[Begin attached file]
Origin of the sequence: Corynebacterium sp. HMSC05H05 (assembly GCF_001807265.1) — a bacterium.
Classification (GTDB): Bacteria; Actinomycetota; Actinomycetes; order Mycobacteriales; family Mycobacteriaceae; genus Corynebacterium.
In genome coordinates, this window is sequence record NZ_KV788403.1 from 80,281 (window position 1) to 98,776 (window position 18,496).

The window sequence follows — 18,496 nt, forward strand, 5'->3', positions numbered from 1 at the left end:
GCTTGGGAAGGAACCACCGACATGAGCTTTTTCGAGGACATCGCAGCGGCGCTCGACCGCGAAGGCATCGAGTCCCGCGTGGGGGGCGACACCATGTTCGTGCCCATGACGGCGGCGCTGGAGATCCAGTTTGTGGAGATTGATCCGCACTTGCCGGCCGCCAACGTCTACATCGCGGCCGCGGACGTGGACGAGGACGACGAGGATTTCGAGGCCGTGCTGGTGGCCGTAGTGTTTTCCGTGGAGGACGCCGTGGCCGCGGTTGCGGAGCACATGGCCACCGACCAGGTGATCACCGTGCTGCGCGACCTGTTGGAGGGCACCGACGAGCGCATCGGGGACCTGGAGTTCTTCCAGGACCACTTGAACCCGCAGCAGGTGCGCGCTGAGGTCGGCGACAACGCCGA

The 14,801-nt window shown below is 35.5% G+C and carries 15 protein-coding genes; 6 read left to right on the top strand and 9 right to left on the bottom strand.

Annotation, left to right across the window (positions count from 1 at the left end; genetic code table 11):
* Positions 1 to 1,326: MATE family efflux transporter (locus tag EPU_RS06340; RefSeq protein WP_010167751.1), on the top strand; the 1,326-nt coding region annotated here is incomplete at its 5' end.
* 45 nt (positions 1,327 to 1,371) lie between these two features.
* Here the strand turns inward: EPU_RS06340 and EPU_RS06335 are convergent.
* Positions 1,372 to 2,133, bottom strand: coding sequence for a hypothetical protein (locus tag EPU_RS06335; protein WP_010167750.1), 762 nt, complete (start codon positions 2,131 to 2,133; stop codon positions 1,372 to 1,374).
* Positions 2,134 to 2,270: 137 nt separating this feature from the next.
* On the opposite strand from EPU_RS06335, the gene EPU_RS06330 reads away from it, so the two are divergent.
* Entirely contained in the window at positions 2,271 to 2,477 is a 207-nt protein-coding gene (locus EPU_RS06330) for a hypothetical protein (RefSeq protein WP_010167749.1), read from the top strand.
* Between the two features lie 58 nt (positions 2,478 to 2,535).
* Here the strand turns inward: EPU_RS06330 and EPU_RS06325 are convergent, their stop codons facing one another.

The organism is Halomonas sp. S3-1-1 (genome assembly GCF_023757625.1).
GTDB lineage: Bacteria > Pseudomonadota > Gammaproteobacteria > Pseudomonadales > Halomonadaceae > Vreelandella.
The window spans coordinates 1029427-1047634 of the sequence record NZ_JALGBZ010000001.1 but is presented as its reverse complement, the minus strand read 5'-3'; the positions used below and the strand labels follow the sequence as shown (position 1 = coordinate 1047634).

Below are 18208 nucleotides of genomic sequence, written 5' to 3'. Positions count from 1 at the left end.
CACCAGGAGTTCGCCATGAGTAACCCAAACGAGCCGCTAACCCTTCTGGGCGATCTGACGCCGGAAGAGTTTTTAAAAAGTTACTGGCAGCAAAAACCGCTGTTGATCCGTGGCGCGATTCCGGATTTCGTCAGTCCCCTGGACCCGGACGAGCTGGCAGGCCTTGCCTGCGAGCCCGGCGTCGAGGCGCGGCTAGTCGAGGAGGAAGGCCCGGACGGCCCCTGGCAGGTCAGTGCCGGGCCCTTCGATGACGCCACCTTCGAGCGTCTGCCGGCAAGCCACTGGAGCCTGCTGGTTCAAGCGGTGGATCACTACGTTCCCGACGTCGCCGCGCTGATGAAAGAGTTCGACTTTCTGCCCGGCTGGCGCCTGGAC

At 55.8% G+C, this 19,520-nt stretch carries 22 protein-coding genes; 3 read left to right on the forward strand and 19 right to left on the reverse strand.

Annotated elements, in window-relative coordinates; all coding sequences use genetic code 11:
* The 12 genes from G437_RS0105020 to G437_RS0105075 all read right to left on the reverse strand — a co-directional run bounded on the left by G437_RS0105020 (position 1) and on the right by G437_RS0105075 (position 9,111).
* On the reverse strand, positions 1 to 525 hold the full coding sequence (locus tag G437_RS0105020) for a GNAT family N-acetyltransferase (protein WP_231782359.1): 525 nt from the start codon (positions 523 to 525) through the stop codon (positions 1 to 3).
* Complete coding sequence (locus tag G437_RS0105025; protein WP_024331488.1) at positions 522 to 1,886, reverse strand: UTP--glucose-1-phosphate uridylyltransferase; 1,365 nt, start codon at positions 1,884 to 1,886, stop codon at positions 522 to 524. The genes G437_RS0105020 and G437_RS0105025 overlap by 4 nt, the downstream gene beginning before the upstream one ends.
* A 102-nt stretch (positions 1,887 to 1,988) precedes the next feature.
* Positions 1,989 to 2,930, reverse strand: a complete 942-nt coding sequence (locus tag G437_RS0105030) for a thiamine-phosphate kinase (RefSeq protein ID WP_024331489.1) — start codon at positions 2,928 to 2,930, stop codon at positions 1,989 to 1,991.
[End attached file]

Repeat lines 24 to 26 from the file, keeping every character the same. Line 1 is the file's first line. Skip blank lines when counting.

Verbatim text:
* The 12 genes from G437_RS0105020 to G437_RS0105075 all read right to left on the reverse strand — a co-directional run bounded on the left by G437_RS0105020 (position 1) and on the right by G437_RS0105075 (position 9,111).
* On the reverse strand, positions 1 to 525 hold the full coding sequence (locus tag G437_RS0105020) for a GNAT family N-acetyltransferase (protein WP_231782359.1): 525 nt from the start codon (positions 523 to 525) through the stop codon (positions 1 to 3).
* Complete coding sequence (locus tag G437_RS0105025; protein WP_024331488.1) at positions 522 to 1,886, reverse strand: UTP--glucose-1-phosphate uridylyltransferase; 1,365 nt, start codon at positions 1,884 to 1,886, stop codon at positions 522 to 524. The genes G437_RS0105020 and G437_RS0105025 overlap by 4 nt, the downstream gene beginning before the upstream one ends.